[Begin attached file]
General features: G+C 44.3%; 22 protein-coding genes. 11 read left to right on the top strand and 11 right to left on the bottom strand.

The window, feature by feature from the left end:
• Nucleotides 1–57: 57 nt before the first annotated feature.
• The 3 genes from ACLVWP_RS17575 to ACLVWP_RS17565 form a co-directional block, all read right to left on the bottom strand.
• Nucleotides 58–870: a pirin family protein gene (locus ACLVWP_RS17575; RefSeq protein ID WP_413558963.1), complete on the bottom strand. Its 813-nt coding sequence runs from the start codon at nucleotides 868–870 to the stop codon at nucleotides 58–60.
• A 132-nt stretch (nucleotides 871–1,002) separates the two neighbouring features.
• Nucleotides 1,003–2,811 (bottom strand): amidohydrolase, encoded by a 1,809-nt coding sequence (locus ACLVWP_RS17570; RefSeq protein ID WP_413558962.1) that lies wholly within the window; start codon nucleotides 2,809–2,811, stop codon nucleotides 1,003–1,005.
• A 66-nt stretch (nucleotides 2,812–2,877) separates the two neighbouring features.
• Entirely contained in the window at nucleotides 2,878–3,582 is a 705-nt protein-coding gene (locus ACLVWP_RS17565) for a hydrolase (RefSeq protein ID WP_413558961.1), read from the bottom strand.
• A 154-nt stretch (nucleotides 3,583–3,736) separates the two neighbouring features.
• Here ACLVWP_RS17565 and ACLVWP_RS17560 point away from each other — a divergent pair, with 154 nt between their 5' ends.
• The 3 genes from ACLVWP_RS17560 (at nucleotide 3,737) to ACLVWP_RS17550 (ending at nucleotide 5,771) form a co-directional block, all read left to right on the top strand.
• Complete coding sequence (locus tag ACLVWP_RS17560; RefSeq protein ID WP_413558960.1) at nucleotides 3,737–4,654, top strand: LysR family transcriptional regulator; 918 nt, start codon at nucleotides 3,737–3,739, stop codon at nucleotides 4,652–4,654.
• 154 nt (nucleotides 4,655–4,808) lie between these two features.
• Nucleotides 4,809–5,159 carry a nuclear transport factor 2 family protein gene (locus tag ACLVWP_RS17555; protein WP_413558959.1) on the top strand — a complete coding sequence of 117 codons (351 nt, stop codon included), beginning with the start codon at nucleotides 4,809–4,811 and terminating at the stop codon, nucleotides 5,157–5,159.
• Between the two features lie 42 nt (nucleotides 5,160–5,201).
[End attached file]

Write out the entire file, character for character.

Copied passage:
General features: G+C 44.3%; 22 protein-coding genes. 11 read left to right on the top strand and 11 right to left on the bottom strand.

The window, feature by feature from the left end:
• Nucleotides 1–57: 57 nt before the first annotated feature.
• The 3 genes from ACLVWP_RS17575 to ACLVWP_RS17565 form a co-directional block, all read right to left on the bottom strand.
• Nucleotides 58–870: a pirin family protein gene (locus ACLVWP_RS17575; RefSeq protein ID WP_413558963.1), complete on the bottom strand. Its 813-nt coding sequence runs from the start codon at nucleotides 868–870 to the stop codon at nucleotides 58–60.
• A 132-nt stretch (nucleotides 871–1,002) separates the two neighbouring features.
• Nucleotides 1,003–2,811 (bottom strand): amidohydrolase, encoded by a 1,809-nt coding sequence (locus ACLVWP_RS17570; RefSeq protein ID WP_413558962.1) that lies wholly within the window; start codon nucleotides 2,809–2,811, stop codon nucleotides 1,003–1,005.
• A 66-nt stretch (nucleotides 2,812–2,877) separates the two neighbouring features.
• Entirely contained in the window at nucleotides 2,878–3,582 is a 705-nt protein-coding gene (locus ACLVWP_RS17565) for a hydrolase (RefSeq protein ID WP_413558961.1), read from the bottom strand.
• A 154-nt stretch (nucleotides 3,583–3,736) separates the two neighbouring features.
• Here ACLVWP_RS17565 and ACLVWP_RS17560 point away from each other — a divergent pair, with 154 nt between their 5' ends.
• The 3 genes from ACLVWP_RS17560 (at nucleotide 3,737) to ACLVWP_RS17550 (ending at nucleotide 5,771) form a co-directional block, all read left to right on the top strand.
• Complete coding sequence (locus tag ACLVWP_RS17560; RefSeq protein ID WP_413558960.1) at nucleotides 3,737–4,654, top strand: LysR family transcriptional regulator; 918 nt, start codon at nucleotides 3,737–3,739, stop codon at nucleotides 4,652–4,654.
• 154 nt (nucleotides 4,655–4,808) lie between these two features.
• Nucleotides 4,809–5,159 carry a nuclear transport factor 2 family protein gene (locus tag ACLVWP_RS17555; protein WP_413558959.1) on the top strand — a complete coding sequence of 117 codons (351 nt, stop codon included), beginning with the start codon at nucleotides 4,809–4,811 and terminating at the stop codon, nucleotides 5,157–5,159.
• Between the two features lie 42 nt (nucleotides 5,160–5,201).